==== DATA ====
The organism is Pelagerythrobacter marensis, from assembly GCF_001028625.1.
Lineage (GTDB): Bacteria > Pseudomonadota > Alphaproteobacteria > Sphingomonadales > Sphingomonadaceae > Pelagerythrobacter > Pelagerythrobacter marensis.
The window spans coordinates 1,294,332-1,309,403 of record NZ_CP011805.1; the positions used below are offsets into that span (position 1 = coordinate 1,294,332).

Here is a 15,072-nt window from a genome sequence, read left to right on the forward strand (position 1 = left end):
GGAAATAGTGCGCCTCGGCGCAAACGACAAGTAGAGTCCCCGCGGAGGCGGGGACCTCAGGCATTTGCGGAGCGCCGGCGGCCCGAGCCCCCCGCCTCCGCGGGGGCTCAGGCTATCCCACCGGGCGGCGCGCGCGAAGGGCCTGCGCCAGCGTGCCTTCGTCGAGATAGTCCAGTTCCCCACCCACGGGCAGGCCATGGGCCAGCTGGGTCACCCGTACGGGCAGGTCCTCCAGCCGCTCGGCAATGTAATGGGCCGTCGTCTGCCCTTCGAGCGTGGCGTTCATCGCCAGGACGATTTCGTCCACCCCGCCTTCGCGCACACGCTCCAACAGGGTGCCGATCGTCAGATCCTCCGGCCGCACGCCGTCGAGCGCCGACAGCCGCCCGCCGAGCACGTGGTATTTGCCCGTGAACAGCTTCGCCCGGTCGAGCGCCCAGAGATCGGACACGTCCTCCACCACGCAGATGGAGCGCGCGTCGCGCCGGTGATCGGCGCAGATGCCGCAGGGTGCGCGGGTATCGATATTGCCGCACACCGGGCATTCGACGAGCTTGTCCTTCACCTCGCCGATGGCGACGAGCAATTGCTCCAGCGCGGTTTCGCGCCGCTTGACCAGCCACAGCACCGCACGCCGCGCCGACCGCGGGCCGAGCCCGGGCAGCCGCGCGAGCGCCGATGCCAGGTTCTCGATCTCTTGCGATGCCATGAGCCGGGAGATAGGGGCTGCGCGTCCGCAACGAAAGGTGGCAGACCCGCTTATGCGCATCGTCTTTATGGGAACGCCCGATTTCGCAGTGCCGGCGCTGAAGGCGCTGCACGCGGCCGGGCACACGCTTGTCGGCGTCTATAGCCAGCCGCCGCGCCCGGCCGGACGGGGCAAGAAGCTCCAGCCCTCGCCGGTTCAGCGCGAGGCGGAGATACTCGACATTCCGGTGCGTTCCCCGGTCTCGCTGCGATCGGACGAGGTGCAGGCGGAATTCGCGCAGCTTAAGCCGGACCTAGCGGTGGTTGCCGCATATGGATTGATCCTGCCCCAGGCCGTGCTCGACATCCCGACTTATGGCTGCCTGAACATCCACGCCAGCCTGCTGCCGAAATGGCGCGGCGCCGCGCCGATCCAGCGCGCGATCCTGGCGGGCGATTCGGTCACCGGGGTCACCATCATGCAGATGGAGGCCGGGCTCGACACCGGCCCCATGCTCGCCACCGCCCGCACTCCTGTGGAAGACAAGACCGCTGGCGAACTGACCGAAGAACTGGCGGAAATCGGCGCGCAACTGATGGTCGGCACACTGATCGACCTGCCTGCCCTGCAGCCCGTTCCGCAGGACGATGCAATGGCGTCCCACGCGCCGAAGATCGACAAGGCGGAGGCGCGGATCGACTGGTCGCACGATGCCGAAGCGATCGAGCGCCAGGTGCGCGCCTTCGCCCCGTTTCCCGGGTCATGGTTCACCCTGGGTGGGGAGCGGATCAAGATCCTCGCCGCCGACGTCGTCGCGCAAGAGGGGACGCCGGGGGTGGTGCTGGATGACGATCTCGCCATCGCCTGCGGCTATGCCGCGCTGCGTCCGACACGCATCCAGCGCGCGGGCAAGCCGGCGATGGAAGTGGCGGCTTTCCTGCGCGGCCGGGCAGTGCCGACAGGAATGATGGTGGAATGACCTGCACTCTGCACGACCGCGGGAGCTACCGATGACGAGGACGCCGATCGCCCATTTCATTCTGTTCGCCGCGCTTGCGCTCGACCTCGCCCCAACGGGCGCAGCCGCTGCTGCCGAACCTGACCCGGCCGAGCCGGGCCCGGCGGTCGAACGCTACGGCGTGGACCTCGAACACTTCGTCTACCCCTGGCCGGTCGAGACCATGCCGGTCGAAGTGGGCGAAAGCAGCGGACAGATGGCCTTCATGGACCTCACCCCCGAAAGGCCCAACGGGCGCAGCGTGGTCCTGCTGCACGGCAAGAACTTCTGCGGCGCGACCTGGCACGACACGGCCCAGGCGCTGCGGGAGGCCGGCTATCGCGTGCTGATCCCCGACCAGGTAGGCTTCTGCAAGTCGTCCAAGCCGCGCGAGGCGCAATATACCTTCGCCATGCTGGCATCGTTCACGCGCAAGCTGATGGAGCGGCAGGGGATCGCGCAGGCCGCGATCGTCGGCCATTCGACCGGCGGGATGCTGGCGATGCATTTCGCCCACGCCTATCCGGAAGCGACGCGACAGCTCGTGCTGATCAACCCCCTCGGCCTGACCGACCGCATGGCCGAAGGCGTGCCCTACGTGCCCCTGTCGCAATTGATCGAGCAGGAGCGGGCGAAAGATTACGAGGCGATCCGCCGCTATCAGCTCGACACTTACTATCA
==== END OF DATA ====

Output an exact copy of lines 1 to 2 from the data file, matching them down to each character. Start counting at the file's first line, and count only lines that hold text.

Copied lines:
The organism is Pelagerythrobacter marensis, from assembly GCF_001028625.1.
Lineage (GTDB): Bacteria > Pseudomonadota > Alphaproteobacteria > Sphingomonadales > Sphingomonadaceae > Pelagerythrobacter > Pelagerythrobacter marensis.